A Central New York woman has revealed her struggle with drug and alcohol addiction on the latest episode of TV's "Intervention."
Katherine C., a 28-year-old prostitute who goes by "Katie," appeared on Monday's season premiere of the A&E reality show with her family and best friend, who sought to get her treatment while on camera. Katie, who is never identified by last name, openly does cocaine and heroin while living at home with her parents in Syracuse.
"Right now I'm massively addicted to drugs. Smoking crack, drinking alcohol, sniffing dope, shooting coke," Katie said. "Coke is my first love, which is awful. I'm talking about coke like it's a person, see how [expletive] I am?"
"Crack is heaven," she added. "Crack is my best friend, my lover, my confidant, more important to me than the basic necessities of life like food, shelter, clothing."
Katie is shown drinking, smoking and injecting needles in her arm -- all inside the house.
"It's become so casual for her," her mother Kathy said. "It's a miracle she's alive."
Katie's habits cost $400 a day, and admits she pays for drugs and alcohol by prostituting herself. "Intervention" cameras show her on the phone, negotiating sex acts with clients for money.
"I prostitute to support my addiction. I work very hard," Katie said. "Sometimes to get through it, I literally have to find one thing about them that I don't hate and say it over and over to myself in my head to keep from stabbing them in the eye with a knife."
Her family says the troubles began when Katie was 16; she developed an eating disorder while attending an unidentified parochial school. Things got worse when she went to a Catholic college in New York City, where she started experimenting at parties.
Katie was raped during her sophomore year of college, but didn't tell anyone about the sexual assault or report it to police. She began self-medicating with drugs and alcohol, and weighed just 85 pounds when she came home that summer.
"I'm like, a very broken person right now. Half a person. I'm a ghost of what I used to be," Katie said.
She was expelled from school her junior year after drugs were found in her dorm room.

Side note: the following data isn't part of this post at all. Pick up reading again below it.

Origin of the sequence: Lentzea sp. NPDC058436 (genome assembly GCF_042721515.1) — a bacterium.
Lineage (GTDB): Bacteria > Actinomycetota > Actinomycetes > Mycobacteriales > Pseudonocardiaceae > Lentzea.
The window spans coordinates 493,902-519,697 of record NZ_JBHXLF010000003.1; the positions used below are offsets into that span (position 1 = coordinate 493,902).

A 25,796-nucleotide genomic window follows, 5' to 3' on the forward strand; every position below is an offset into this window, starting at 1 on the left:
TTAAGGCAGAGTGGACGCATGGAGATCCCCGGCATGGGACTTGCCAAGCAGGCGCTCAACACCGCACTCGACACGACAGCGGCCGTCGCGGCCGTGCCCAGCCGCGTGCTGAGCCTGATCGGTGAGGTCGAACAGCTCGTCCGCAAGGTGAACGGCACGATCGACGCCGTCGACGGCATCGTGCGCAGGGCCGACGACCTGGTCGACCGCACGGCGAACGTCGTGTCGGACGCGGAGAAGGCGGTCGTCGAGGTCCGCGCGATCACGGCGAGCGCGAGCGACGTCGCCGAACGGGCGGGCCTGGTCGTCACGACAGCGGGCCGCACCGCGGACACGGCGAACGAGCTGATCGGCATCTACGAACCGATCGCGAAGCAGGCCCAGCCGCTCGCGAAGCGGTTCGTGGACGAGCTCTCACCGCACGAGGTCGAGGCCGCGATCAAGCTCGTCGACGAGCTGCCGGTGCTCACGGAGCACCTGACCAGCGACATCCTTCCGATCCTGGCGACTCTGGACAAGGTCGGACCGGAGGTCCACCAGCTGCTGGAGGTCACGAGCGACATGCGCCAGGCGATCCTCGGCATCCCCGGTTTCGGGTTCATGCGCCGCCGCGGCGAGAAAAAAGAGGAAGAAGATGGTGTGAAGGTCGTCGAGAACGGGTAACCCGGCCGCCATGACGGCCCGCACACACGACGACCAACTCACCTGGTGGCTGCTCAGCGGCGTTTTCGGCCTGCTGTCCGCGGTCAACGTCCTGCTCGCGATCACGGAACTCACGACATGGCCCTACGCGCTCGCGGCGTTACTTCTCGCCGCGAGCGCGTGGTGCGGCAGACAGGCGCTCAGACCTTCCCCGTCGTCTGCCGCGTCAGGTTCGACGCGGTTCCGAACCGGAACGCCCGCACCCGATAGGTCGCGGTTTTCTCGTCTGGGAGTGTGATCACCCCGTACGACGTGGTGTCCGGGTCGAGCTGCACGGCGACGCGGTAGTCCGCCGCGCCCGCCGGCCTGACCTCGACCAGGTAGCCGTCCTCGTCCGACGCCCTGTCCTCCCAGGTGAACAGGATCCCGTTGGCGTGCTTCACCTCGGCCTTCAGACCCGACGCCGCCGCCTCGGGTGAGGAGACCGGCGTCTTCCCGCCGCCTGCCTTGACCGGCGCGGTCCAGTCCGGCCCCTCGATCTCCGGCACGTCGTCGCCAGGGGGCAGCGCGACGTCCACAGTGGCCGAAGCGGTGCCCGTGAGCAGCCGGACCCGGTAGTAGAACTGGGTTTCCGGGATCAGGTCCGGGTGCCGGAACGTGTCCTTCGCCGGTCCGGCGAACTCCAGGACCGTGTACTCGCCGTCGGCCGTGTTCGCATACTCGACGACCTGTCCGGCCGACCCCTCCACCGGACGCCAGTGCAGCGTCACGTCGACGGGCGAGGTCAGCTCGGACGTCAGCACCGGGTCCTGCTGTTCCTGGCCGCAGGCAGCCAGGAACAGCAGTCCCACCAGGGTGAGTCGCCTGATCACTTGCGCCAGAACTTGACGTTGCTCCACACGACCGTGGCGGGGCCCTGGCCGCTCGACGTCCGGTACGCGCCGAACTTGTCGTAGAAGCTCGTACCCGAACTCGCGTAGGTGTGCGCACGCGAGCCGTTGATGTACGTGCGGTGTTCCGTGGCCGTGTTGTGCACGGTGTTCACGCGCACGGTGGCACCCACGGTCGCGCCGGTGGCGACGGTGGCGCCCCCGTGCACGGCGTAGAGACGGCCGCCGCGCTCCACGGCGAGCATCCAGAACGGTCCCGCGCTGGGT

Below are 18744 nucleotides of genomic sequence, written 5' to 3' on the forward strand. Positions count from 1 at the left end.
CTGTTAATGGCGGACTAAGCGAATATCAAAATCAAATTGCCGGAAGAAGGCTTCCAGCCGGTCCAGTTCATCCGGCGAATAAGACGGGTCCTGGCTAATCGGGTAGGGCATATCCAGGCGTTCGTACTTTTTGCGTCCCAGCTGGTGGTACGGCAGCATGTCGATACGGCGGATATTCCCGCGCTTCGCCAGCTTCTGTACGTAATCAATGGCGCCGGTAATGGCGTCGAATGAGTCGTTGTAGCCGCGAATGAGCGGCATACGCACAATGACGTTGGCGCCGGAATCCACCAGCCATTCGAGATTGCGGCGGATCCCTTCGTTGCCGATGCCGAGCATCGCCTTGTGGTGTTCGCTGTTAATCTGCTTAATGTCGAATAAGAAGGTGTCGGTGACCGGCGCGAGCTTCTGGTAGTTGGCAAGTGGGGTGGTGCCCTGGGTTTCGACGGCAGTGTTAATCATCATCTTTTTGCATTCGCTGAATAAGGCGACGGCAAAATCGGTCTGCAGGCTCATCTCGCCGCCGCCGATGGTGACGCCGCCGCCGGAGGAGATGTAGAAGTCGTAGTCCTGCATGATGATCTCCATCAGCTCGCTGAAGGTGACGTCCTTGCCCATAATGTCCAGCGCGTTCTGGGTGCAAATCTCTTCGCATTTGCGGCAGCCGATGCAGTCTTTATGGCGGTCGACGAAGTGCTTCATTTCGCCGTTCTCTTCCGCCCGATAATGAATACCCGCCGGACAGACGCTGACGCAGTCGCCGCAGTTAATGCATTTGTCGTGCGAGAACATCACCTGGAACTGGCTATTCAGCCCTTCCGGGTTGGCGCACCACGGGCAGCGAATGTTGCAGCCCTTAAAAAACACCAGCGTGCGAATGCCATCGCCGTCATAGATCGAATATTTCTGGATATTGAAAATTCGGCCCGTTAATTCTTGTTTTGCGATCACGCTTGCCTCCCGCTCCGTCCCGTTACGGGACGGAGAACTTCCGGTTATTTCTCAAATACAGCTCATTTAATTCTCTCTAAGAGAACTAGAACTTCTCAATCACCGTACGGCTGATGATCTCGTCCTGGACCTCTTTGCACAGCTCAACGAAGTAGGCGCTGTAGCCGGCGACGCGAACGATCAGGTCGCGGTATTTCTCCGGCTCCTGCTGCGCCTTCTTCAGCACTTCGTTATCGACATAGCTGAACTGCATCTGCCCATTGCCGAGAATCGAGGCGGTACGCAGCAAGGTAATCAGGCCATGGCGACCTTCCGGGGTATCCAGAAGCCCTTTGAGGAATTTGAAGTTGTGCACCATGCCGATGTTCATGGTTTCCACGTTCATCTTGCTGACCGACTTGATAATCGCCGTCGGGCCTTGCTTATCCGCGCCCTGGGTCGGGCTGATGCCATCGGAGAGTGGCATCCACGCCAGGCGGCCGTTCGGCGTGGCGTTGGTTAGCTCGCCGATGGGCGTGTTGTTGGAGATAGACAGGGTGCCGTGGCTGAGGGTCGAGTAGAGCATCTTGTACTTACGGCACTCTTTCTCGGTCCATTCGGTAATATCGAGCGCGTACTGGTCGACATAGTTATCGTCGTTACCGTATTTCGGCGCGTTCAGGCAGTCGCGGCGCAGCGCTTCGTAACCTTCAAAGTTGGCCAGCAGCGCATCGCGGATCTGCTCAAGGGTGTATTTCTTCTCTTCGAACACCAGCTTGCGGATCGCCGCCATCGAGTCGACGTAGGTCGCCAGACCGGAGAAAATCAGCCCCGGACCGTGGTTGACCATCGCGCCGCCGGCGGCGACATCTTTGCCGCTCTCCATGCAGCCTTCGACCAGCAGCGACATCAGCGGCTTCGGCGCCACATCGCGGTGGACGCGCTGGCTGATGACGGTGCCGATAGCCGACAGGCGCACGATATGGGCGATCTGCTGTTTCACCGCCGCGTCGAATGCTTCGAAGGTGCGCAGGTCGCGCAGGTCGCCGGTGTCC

Katie's parents, Dave and Kathy, are described as overprotective Catholics who wouldn't let their only child watch most movies growing up. Dave is legally blind and is on the autism spectrum with Asperger's, but sees his daughter's struggles are more worrisome.
"I'm 73 and I'm afraid there's a chance that I will outlive my child," Dave said.
Katie has overdosed at least seven times, caught Hepatitis C, suffered seizures and continues to use drugs despite multiple trips in and out of rehab centers.
Her mother admits continuing to let Katie do drugs, sometimes even driving her to her dealer or dipping into her retirement fund to help pay for the addiction. Ken Seeley, an interventionist for the A&E series, says the parents must stop.
"Most addicts, they don't die from the disease of addiction. They die from the disease of enabling," Seeley said.
Seeley leads the family and Katie's friend Sara in a tearful intervention, in which Katie agrees to get treatment. She flies from Syracuse to Texas for rehabilitation at the Sante Center for Healing.
"I'm a drug addict. I'm not a bad person," Katie said. "I love my family and they love me enough to, like, get me on this show so I owe it to them to at least try and I'm going to try like hell. I don't want them to have to bury their daughter."
The cameras stop following Katie, but the episode reveals she returned home after 31 days and quickly relapsed. A month later, she was back at the Sante Center, where she was arrested after fighting staff and pulling five fire alarms.
Seeley told Dave and Kathy that the only option left is a "blackout." They must cut off contact with Katie until she's sober.
"This is your disease. If you do not disconnect, you will not be able to save her," Seeley warned.
The episode ends on a dark note, revealing Katie's parents ignored Seeley's advice and paid for an unsuccessful trip to a treatment center in Florida. Five days later, she came home and relapsed.
Karissa Hilts, a Central Square native, appeared on 'Intervention' in 2016, sharing her story of heroin addiction and staying sober. She was killed in a hit-and-run crash in Florida earlier this year.